Castles in England with the Most Beautiful Views

Castles in England with the Most Beautiful Views
Courtesy of Arundel Castle 

Discover these castles in England to make your vacation a fairytale.

There's one thing England does better than anywhere else in the world: castles, aside from medieval playwrights, pub lunches, and 1960s boy bands.

A country like this is home to nearly 800 surviving stone fortresses, some of which date back to the 11th century. Take a look at the ultimate fortified favorites to add to your next English itinerary if you're a Harry Potter or Downtown Abbey fan, a history buff, or a true drawbridge lover.


Arundel Castle, West Sussex

Courtesy of Historic UK

More than 850 years ago, Arundel was home to the Dukes of Norfolk, who have maintained the property well. It is easy to drive or take the train from London to Arundel. The castle was the first in Europe to have central heating, electricity, and elevators in the towers, and it is still in excellent condition today. There are many magnificent rooms and a 14th-century chapel as well as exquisite gardens for visitors to explore. In addition to the castle, Arundel, huddled about its foot, is worth exploring (especially for its legendary Sunday roast), which can be enjoyed there.


Highclere Castle, Hampshire

Courtesy of Boston Globe 

As one of England's newest major castles, Downtown Abbey, Highclere was constructed in the late 17th century. In addition to its intricate state rooms, palatial dining room, and elegant saloon, it is also unquestionably one of the most beautiful. One of the most attractive things about the castle is its expansive grounds — best accompanied by a demi-bottle of Joseph Perrier Champagne and impeccable sponge cakes, scones, and sandwiches.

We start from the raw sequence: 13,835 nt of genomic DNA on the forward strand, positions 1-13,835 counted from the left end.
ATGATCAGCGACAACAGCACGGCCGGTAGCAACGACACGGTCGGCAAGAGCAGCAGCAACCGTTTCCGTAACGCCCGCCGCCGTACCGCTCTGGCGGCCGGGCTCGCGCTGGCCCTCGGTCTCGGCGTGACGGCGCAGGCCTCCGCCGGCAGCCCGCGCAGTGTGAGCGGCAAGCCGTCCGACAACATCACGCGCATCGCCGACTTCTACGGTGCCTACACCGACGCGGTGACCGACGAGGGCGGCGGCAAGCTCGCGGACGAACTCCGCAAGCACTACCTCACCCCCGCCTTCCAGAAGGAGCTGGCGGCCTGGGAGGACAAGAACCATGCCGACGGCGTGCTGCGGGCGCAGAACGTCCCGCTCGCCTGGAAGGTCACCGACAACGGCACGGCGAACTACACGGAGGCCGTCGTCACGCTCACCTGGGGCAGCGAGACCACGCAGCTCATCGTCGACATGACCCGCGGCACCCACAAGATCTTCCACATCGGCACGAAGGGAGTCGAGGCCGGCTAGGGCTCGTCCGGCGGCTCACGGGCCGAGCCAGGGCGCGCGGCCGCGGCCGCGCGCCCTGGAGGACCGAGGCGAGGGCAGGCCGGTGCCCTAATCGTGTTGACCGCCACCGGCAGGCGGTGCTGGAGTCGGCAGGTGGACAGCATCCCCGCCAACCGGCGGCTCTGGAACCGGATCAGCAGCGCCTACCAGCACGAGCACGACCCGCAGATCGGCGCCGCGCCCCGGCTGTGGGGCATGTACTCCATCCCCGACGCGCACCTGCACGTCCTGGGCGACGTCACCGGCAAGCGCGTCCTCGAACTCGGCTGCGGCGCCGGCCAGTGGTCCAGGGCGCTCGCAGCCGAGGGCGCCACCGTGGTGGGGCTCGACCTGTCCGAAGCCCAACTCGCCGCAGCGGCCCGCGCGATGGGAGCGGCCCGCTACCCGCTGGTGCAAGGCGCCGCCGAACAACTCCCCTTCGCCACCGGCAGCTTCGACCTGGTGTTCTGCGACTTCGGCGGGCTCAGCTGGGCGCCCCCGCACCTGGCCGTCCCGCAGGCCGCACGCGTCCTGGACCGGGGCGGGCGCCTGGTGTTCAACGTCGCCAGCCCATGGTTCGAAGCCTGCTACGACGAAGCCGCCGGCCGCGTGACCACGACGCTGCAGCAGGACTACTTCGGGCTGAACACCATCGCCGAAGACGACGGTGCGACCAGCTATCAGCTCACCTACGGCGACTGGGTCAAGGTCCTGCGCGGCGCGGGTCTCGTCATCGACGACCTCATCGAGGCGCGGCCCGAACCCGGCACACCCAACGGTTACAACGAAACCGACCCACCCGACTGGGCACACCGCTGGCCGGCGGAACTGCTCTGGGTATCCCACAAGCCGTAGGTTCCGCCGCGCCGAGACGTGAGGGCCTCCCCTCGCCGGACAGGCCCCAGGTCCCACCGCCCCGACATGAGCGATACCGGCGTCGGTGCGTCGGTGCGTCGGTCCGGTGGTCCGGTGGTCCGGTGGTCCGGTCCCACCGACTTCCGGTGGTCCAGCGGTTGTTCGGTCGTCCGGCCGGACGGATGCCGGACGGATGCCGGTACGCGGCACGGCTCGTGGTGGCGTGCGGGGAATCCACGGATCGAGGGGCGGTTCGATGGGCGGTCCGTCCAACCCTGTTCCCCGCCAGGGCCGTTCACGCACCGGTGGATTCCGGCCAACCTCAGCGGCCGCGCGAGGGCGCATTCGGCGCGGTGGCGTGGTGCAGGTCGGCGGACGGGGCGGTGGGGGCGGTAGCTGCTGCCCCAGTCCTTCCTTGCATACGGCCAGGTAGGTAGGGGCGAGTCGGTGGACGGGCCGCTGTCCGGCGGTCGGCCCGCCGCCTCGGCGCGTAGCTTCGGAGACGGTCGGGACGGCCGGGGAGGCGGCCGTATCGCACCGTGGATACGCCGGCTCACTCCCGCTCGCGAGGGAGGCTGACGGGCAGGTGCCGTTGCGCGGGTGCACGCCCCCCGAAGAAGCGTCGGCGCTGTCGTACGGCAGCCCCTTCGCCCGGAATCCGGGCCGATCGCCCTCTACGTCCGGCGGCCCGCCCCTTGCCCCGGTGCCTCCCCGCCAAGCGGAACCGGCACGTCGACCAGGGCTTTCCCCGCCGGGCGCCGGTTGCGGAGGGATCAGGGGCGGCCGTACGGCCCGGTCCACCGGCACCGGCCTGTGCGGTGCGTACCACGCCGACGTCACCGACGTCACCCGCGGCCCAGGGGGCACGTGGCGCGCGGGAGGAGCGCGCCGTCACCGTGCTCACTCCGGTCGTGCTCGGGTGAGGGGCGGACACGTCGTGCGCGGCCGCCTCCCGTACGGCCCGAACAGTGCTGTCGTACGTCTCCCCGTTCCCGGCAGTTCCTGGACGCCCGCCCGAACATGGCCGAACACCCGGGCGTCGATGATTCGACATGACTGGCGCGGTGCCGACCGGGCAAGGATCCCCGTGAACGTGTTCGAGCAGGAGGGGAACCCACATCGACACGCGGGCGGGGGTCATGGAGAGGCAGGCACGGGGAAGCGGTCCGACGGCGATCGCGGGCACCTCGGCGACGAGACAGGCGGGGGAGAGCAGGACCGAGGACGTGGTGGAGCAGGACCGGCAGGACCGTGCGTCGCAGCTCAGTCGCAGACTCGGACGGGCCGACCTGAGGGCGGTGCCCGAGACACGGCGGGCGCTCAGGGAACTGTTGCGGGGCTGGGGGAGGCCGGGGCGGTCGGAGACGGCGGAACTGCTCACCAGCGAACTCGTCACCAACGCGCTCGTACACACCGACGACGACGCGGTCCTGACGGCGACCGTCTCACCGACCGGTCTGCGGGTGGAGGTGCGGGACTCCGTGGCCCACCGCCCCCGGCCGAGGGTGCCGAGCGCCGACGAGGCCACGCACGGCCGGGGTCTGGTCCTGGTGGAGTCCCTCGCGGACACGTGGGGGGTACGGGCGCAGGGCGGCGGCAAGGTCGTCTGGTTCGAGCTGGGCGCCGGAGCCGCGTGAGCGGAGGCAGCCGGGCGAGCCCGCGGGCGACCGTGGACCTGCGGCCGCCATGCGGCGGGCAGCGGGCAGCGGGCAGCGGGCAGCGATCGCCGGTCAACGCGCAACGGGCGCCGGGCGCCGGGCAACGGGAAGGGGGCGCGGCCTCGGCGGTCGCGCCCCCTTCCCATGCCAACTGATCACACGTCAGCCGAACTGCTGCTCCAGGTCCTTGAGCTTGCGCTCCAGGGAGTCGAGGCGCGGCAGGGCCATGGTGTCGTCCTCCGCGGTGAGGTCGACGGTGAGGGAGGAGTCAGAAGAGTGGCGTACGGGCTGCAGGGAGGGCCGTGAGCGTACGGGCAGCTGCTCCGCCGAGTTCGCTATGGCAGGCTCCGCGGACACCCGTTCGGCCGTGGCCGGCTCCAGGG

Windsor Castle, Berkshire

Courtesy of Pinterest 

Royal watchers (and fans of The Crown) will know that Windsor Castle has been the home of British kings and queens for more than 1,000 years, and is still the residence of King Charles III today. Prince Harry and Meghan Markle's wedding took place at the grandiose State Apartments and the Gothic St. George's Chapel, the world's largest and oldest inhabited castle. Many parts of the castle are now open to the public.


Alnwick Castle, Northumberland

Courtesy of Historic Houses 

For over 700 years, Alnwick has served as the residence of the Dukes of Northumberland, which doubled as Hogwarts in the first two Harry Potter movies. In addition to the current duke and duchess living in a private part of the 11th-century fortress, the rest of the fortress is open to the public for seven months each year. Highlights include an important Italian painting gallery, a lavish library, and a Harry Potter tour — which includes broomstick lessons in the courtyard. The Golden Snitch is not included in the Harry Potter tour.


Warwick Castle, Warwickshire

Courtesy of Lonely Planet 

A fortified citadel built by William the Conqueror in 1068, Warwick Castle has undergone several refortifications over the centuries. There are dungeon tours, fiery ballista demonstrations, and jousting tournaments at the huge castle today, which is "full to the turrets" with family-friendly activities. You can stay in the castle (including tower suites with four-poster beds) or in the riverside Knight's Village, where woodland lodges are available for overnight stays.

Bamburgh Castle, Northumberland

Courtesy of Historic Houses 

There were Anglo-Saxon kings of Northumbria living at Bamburgh Castle before England was even a country; forget the usual dukes and lords. One of Europe's finest coastal fortresses, the building sits on a dramatic rocky outcrop overlooking the North Sea. A sword that is shrouded in myth is the Bamburgh Sword, a seventh-century weapon you shouldn't miss when you visit.